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Tuesday, March 03, 2009

...to always remind me of how close I came to danger."
Posted by Jill | 7:06 PM
As I continue to read about the extent to which the Bush Administration was prepared to use the 9/11 attacks to destroy everything this country stands for, I keep being reminded of the line that Cate Blanchett as Elizabeth I says about 1:30 into this final scene from the 1998 film Elizabeth:

There will always be voices who say that George W. Bush and Dick Cheney are gone, and that we should not look back but look forward. But just as in this version of the fall of Lord Robert Dudley, Elizabeth keeps him around as a reminder of the treachery that she will always face, so must we never, ever forget just how close George W. Bush, who said on March 18, 2002 that we were attacked because "they hate our freedom", was prepared to take away more of our freedom than terrorists could ever dream possible:
In the aftermath of the 9/11 attacks, the Justice Department secretly gave the green light for the U.S. military to attack apartment buildings and office complexes inside the United States, deploy high-tech surveillance against U.S. citizens and potentially suspend First Amendment freedom-of-the-press rights in order to combat the terror threat, according to a memo released Monday.

Many of the actions discussed in the Oct. 23, 2001, memo to then White House counsel Alberto Gonzales and Secretary of Defense Donald Rumsfeld's chief lawyer, William Haynes, were never actually taken.

But the memo from the Justice Department's Office of Legal Counsel—along with others made public for the first time Monday—illustrates with new details the extraordinary post-9/11 powers asserted by Bush administration lawyers. Those assertions ultimately led to such controversial policies as allowing the waterboarding of terror suspects and permitting warrantless wiretapping of U.S. citizens—steps that remain the subject of ongoing investigations by Congress and the Justice Department. The memo was co-written by John Yoo, at the time a deputy attorney general in the Office of Legal Counsel. Yoo, now a professor at the Boalt Hall School of Law at the University of California, Berkeley, has emerged as one of the central figures in those ongoing investigations.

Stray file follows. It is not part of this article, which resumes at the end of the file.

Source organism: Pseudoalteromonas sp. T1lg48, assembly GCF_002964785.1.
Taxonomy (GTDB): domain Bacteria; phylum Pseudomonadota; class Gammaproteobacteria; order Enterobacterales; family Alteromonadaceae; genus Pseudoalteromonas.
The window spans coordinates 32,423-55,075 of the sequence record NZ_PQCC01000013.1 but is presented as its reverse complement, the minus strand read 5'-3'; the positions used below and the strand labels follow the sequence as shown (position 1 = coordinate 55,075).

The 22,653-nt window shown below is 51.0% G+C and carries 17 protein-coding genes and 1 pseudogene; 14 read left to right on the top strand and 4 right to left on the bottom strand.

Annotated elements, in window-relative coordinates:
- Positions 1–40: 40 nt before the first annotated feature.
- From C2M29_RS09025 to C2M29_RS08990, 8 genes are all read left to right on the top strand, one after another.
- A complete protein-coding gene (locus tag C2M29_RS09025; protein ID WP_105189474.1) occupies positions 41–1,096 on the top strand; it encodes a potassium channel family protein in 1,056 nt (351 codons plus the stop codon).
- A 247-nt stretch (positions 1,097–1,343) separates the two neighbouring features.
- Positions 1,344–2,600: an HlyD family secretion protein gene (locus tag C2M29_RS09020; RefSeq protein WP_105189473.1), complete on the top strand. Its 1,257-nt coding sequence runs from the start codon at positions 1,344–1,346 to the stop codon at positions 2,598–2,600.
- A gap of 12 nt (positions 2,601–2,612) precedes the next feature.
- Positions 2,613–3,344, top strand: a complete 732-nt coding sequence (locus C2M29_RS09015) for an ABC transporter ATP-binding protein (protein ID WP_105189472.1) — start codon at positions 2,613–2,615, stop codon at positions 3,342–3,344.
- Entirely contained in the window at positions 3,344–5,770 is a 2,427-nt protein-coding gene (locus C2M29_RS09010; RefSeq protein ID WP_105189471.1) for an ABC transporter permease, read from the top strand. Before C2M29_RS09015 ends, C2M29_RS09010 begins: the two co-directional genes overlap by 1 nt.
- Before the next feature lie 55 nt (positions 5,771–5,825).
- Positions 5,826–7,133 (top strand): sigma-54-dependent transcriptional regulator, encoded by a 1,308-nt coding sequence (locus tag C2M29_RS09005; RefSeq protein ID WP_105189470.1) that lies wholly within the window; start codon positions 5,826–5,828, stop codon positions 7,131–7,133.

In perhaps the most surprising assertion, the Oct. 23, 2001, memo suggested the president could even suspend press freedoms if he concluded it was necessary to wage the war on terror. "First Amendment speech and press rights may also be subordinated to the overriding need to wage war successfully," Yoo wrote in the memo entitled "Authority for Use of Military Force to Combat Terrorist Activity Within the United States."

This claim was viewed as so extreme that it was essentially (and secretly) revoked—but not until October of last year, seven years after the memo was written and with barely three and a half months left in the Bush administration.

I suppose George Bush was still holding out hope that we would be attacked again and he could become the dictator he so clearly wanted to be. And once it became clear that any attack would be viewed as a false flag operation by a sizable number of Americans, he had to revoke these rules rather than pass them on to be used by anyone else -- perhaps the one remotely redemptive thing his Administration did, even if their reasons for doing so were self-serving.

And today, while Rush Limbaugh freaks out on national television and Freepers become ever more irrational about Barack Obama every day, attributing to him the sinister motivations that we now know for certain motivated the previous Administration, we too must always keep George W. Bush and Dick Cheney and their nefarious deeds at the front of our minds, to always remind us of how close we came to danger.

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Anonymous Anonymous said...
Hi! I linked and quoted you!

Blogger Serr8d said...
You, madam, are a fucking nitwit.

And that's being nice.